Liner Notes

All things must pass — another record store gone

Angelo's Wheat Ridge closes up shop

Posted 4/10/17

ave you ever driven by a house you once lived in, perhaps a childhood home, and wanted to stop in and see how things are different?

I had the opportunity to do this every time I stepped into the Angelo’s CDs and More in Wheat Ridge. I worked in …

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Liner Notes

All things must pass — another record store gone

Angelo's Wheat Ridge closes up shop

Posted
Have you ever driven by a house you once lived in, perhaps a childhood home, and wanted to stop in and see how things are different?

I had the opportunity to do this every time I stepped into the Angelo’s CDs and More in Wheat Ridge. I worked in the store through college, and before that my mother owned the Budget Tapes and CDs at that same location for more than 20 years.

But now, after decades of businesses in the Applewood shopping center, the store is closing at the end of April.

I got the bad news during a recent Saturday visit to the store, and it knocked the wind out of me. It was like hearing the house you grew up in was going to be bulldozed.

Like Joni Mitchell once wrote, “They paved paradise and put up a parking lot.”

According to a handout given to shoppers, the store is closing because of an increase in rent prices in the shopping center, as well as required upgrades to the property that Angelo’s would have to pay for. Instead, the location is having a big closing sale all month, and employees will be going to the East Colfax and South Broadway locations.

With its closing, west Jefferson County loses its only significant independent music store. On West Colfax there is Chain Reaction records, which focuses on metal and punk albums, and on Wadsworth in Arvada there is Black and Read, but that store doesn’t just do music — it also sells books, games and movies. If you want to peruse the latest vinyl releases, check out local artists and get a new CD for your car, the options are now big box stores like Best Buy, Target and Barnes and Noble, or heading to downtown Denver.

In 2015, Colin Hanks (Tom Hank’s son) made a fantastic documentary called “All Things Must Pass,” about the rise and fall of the Tower Records chain. The film is overflowing with interviews with former Tower employees, and music luminaries like Bruce Springsteen, Dave Grohl, Elton John and David Geffen. I’ve been thinking a lot lately about some of the things these people discussed since I found out the Wheat Ridge Angelo’s closing.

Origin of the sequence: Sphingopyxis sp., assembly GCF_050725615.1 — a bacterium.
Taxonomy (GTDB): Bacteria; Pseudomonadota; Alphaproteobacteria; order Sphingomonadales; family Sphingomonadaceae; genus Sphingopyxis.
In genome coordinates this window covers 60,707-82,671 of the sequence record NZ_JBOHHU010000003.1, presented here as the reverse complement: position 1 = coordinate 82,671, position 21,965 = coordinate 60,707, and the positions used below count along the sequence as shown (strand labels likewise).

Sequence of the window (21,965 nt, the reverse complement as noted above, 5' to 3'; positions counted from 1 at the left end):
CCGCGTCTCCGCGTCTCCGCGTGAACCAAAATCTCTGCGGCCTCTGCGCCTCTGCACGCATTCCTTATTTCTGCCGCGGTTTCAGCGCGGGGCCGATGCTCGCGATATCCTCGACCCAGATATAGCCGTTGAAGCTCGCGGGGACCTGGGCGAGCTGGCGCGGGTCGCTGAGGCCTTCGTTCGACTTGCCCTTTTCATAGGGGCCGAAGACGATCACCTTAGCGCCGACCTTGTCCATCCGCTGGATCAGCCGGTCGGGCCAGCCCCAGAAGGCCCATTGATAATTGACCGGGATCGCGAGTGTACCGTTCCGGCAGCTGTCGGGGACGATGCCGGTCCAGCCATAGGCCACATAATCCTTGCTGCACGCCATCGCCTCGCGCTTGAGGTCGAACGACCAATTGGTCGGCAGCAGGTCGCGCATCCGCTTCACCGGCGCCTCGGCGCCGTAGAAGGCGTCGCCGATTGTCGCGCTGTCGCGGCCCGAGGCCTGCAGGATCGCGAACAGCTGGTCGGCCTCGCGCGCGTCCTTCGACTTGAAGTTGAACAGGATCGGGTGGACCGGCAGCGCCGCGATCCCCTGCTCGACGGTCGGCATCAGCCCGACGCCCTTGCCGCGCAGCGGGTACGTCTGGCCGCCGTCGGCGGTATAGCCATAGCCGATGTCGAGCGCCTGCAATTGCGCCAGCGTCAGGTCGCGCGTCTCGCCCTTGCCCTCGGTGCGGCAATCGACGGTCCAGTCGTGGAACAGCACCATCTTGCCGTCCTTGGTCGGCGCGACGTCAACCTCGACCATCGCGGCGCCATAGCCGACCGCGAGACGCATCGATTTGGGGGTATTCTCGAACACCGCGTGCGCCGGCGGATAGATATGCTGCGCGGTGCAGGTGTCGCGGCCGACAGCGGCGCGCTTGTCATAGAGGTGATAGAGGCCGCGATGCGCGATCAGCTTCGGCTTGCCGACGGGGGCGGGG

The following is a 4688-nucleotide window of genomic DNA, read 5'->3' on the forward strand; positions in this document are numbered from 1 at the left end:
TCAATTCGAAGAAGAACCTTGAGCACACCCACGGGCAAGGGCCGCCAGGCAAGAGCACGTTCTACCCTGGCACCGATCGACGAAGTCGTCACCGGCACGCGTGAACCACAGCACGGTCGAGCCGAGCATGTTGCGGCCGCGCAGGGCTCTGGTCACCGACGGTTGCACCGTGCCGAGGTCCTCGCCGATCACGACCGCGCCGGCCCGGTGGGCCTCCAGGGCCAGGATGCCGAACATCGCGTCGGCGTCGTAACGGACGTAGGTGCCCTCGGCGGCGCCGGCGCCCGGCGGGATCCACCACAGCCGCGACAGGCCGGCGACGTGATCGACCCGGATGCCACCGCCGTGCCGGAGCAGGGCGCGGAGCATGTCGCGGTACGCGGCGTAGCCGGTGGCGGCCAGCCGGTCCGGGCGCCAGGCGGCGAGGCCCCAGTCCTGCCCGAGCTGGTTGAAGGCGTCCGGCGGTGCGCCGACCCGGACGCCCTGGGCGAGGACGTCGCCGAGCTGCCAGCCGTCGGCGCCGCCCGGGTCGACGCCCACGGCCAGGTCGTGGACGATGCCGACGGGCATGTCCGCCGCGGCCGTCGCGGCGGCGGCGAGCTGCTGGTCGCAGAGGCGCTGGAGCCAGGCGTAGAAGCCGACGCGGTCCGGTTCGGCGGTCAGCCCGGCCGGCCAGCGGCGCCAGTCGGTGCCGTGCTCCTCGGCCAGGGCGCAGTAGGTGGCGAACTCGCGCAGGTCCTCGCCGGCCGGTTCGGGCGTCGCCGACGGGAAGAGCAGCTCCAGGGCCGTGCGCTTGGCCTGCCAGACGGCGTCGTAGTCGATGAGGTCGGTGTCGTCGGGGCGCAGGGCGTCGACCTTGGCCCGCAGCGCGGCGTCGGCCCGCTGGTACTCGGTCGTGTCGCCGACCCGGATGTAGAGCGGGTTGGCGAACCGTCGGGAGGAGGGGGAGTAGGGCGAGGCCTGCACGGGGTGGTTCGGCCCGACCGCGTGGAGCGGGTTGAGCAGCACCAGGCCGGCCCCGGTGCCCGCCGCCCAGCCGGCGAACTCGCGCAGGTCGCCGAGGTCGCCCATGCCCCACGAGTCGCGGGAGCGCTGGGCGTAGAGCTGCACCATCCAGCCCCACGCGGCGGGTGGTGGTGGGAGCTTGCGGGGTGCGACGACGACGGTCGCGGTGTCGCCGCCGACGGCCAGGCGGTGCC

The shuttering of Tower, and other independent music shops, has been a slow but steady process since the advent of online shopping sites like Amazon, and digital music retailers like iTunes, Spotify and Pandora.

“How do you compete with that?” Geffen said in one of the film’s interviews. “You know, if you could get Coca-Cola for free from your faucet, you wouldn’t buy a bottle of Coca-Cola.”

I completely understand how the ease, accessibility and affordability makes these kinds of services appealing and, of course, I use them, just like everyone else. But I still go to the record store when I find something I love and need a physical copy of, or when I want recommendations.

Because even with all the algorithms and recommendations based on previous search histories, you can’t replace the people who truly, truly love music and want to share it with their customers.

“Those people knew their stuff. They were really on their ball. I mean, they just weren’t employees and they happened to work at music stores. They were devoted to music,” John said in the film. “It was inviting. It was like going to your favorite café.”

For years, I was one of those people, and I learned so much about music from the people I worked with and customers I helped. If it really is the little things in life that matter, it’s difficult to top the joy that comes with discovering a new song, album or band that moves you.

There’s nothing quite like it.

As Mitchell wrote in the aforementioned song, “You don’t know what you’ve got ‘til it’s gone,” so be sure to celebrate and patronize businesses who provide these kinds of personal services while they’re around. There aren’t many music stores left, and believe me, we need them.

But don’t take it from me — The Boss knows you should, too.

“You know, everybody in a record store is a little bit of your friend for 20 minutes or so,” Springsteen said in the documentary. “There was that family aspect of a real record store.”

Clarke Reader’s column on how music connects to our lives appears every other week. A community editor with Colorado Community Media, he will miss the Wheat Ridge Angelo’s terribly. Check out his music blog at calmacil20.blogspot.com. And share why record stores are important to you at creader@coloradocommunitymedia.com.

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